The 36 Mile Border Ride : Gaza-on-Tamar

We assembled at Launceston Riverside at 10am, representing where the border fence/wall around Gaza meets the sea near As-Siafa. 

A lovely sunny day with ne’r a cloud in the sky and minimal wind.

Slight problem only 2.8km from the start were we had a puncture. Fortunately a front wheel, not the back which makes it a bit easier, but Jane’s bike has the toughest tyre to get off that I’ve ever encountered – it took two of us to break it free from the rim.

The rusty drawing pin culprit was unceremoniously dispatched and we were back on the road to tackle the first hill up to Lifton Down with only a 15 minute delay.


Once up on the higher ground above the Tamar valley it was glorious riding. Extensive views, gently rising lanes, no traffic.

Erez crossing point

Cross Green, at about 6.5km from the start represented the first border control point – Erez/Beit Hanoun. 

The only thing imprisoned behind the wire here were some deer contentedly grazing – but who knows what they were thinking about the humans curtailing their freedom.

on one knee for the Palestinians

A longer section of 20km along the lanes towards Halwill Junction (which features a road of houses built in the early 70’s called “Beeching Close” – the clue is in the names) where the turning onto the A3079 represented the crossing point to the East of Gaza City, 20km from the start, called Nahal Oz. 

Nahal Oz crossing

A section along the main road with more traffic – mostly passing safely since the road is relatively straight and newly well surfaced at this point and then back onto the little lanes to Boasley Cross

23 km (ish) from the start this is equivalent to the second Gaza city crossing point. After which there is a long section to Kisufim/Al Ma’ani which would be our lunch stop.

Unfortunately first we had to lose 100m vertically of the 200m we had slowly gained during the morning, to cross a river valley and then recover it all and a load more on a bit of a brutal long (never ending it seemed) climb up to cross the A30 dual carriageway.

It was very hot by now – although not hot like the middle east is hot – we had a relatively mild 30degC. Enough to start melting the tar on the road though as we neared the top, somewhat later than planned.

As we got to the top my phone rand and it was Ricky enquiring where we were – somewhat sheepishly I confess we were still a mile away, it being now 45 mins past our agreed meeting time, have you been waiting for us? “We’ve still got three miles to go, man it is hilly!” came the reply.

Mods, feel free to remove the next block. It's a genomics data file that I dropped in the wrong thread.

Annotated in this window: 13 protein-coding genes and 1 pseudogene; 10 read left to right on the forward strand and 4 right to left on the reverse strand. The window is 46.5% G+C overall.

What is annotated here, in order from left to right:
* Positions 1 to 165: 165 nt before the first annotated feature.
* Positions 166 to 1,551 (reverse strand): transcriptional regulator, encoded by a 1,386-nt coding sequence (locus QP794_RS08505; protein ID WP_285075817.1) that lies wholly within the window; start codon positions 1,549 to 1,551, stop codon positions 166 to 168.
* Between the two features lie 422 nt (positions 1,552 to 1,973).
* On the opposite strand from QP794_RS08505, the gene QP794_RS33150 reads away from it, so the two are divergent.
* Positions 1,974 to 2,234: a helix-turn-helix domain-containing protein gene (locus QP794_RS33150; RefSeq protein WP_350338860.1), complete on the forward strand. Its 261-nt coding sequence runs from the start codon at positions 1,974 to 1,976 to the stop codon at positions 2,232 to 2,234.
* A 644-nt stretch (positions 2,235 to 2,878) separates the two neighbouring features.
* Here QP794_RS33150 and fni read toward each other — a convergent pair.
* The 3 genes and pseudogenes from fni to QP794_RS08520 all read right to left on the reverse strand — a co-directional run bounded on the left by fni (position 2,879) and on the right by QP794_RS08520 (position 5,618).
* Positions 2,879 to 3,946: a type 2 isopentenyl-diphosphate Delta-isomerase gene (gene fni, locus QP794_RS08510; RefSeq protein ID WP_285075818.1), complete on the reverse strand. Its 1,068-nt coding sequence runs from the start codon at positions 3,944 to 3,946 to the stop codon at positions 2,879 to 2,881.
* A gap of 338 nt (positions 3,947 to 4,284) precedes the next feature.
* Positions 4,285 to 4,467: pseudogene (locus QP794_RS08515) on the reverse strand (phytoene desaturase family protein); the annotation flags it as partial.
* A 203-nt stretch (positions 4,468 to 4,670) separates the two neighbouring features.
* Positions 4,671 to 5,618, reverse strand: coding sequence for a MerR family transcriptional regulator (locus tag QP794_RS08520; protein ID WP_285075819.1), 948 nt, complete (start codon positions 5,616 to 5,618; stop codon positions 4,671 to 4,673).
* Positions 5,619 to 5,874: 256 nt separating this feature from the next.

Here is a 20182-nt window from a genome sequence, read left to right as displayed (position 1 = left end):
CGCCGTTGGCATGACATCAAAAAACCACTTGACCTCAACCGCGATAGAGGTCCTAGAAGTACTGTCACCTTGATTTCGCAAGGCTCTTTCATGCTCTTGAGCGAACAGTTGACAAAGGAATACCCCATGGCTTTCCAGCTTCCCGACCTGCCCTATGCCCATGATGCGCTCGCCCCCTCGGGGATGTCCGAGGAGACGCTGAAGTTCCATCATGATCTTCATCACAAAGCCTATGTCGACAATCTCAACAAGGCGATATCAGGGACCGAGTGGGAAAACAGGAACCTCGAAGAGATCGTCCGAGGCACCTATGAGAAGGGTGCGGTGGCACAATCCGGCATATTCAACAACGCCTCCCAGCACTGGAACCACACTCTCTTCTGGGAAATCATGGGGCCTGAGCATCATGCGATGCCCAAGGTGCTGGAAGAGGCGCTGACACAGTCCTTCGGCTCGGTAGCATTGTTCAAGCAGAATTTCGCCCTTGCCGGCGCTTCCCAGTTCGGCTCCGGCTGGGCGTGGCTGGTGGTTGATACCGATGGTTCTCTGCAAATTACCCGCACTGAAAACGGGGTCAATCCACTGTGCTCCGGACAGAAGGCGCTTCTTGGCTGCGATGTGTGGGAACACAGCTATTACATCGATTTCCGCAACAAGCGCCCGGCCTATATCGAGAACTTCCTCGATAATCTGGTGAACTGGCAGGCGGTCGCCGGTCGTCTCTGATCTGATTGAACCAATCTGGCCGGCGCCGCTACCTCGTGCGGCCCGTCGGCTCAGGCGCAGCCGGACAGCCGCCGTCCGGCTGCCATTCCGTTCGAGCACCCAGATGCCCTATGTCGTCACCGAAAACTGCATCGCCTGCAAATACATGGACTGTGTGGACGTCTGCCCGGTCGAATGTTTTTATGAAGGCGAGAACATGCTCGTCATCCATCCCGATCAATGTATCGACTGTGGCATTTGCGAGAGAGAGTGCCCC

So we did get to the Pump’n’Pedal before them, but they arrived before our food, so all was well.

Air-hugs were exchanged (what strange times we do live in) and beers and pasties and elderflower drinks and pizzas were downed and we all started to feel a bit better.

Ricky and l’Anne had come 20miles (32km) up down up up down up up up on the Devon Coast to Coast, so were going to do well over the 36miles by the end of the day. 

Here we all are at the pump and pedal

Our way back was somewhat easier than theirs, being mostly on the old A30 with loads of sweeping long descents and some rises to reveal stunning views over the West Devon North Cornwall (or Greater Cornwall as we call it) countryside.

Nearly 60km/hr on those downhills without pedalling.

One final crossing point on the East side of Gaza is about 52km along the fence from the sea – which in our terms meant Tinhay where we cross the Wolf river.

 

 

Then a final 8km and down into the Tamar valley for the final run home.

Back where we started, but now representing the corner between Israel, Egypt and Palestine where there is a crossing point into Israel at Kerem Shalom.

61.7km on the road (a shade over the 36 miles) at a slow rolling average of 15km/hr (it had been down below 14km/hr at lunchtime so we had made up some ground on the way back). 854m of climbing is quite enough for a short day. 

Kerem Shalom crossing point

and that is how small Gaza is. Only 6 crossing points according to our map – but the situation is fluid and they seem to be closed and re-opened at the whim of the Israeli government.

A large chunk of the population still having to live in refugee camps nearly 70 years on. Ostensibly part of the nation state of Israel, but very much as second class citizens. Apartheid still stalks the world

Rafah is the main entry point from Egypt on the 8 mile section of fence along the Egyptian border.

As noted above, the area we encircled on our ride is a bit less than a third of the area of the strip – so proportionately if you built a high security barrier around it and forced the entire population of Cornwall to live within it you would start to approach the situation the Palestinians find themselves in.

It puts Cornish Nationalism into perspective – An Gof indeed!

 

Gaza-on-Tamar

To get some idea of the situation of the Palestinians trapped in the Gaza Strip consider this bit of fictional future history…

Donald Trump, having dealt with the blacks and the hispanics and refused to concede the election turns his attention to the next group to get the blame for all the troubles of his time – the Irish Diaspora in the USofA.